ELSI Seminar

Emily Wong
March 16, 2018

ELSI-1 102 ELSI Hall

Bombardment of the regular satellites of Jupiter and Uranus during an episode of giant planet migration

The major satellites of the outer planets are some of the most heavily cratered bodies in the solar system. Crater counting combined with chronology models is one of the most powerful tools known to date the ancient surfaces of many solar system objects. Combined with age measurements of samples obtained from such bodies allows for obtaining absolute ages rather than only relative values. Thus far the only two bodies for which this has been accomplished are the Moon and Mars. For the outer solar system, no such connection be made, but inferred crater densities can be linked to those of the Moon and Mars via dynamical models, which subsequently allow for the computation of surface ages.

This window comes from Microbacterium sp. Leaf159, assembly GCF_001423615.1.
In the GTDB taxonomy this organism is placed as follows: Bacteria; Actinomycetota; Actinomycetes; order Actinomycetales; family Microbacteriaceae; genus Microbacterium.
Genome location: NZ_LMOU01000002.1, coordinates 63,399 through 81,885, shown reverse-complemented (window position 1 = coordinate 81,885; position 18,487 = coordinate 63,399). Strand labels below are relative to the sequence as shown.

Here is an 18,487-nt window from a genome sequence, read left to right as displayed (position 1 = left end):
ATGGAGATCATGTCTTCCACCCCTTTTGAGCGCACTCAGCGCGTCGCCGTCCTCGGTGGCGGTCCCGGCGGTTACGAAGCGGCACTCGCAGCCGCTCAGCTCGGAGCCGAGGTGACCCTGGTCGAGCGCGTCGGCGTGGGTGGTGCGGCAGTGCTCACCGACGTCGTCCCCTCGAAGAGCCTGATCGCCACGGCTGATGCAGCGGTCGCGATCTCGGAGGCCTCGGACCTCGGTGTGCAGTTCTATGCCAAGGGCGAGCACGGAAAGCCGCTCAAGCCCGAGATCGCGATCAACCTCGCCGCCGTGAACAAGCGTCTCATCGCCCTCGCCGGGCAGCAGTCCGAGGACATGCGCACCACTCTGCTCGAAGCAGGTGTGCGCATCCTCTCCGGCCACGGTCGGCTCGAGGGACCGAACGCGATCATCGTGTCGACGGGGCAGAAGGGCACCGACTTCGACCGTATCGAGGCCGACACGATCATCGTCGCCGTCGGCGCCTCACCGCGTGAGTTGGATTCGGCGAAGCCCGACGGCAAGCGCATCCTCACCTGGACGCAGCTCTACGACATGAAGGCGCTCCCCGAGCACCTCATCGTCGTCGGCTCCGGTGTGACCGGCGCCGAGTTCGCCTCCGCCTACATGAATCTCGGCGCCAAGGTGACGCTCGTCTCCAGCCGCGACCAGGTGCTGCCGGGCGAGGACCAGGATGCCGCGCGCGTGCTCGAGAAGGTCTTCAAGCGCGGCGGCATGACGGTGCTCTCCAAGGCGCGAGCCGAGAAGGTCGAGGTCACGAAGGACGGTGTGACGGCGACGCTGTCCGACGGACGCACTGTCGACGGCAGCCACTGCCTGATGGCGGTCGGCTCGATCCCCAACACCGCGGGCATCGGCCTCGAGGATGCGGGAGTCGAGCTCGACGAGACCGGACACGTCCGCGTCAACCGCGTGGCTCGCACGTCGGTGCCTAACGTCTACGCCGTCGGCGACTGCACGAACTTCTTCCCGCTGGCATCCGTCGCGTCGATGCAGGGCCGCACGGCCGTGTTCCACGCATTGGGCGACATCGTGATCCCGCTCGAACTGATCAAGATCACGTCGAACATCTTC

Here we report on dynamical experiments wherein we calculate predicted crater densities on the two largest Galilean satellites of Jupiter and the major Uranian satellites during an episode of late giant planet migration. For the Uranian system, we obtain crater densities that are a little lower than those on the lunar highlands, suggesting little crustal melting during and after giant planet migration. We reach a similar conclusion for the Galileans. This implies that the surface ages of Ganymede, Callisto and the Uranian satellites are at least as old as the epoch at which the giant planets migrated.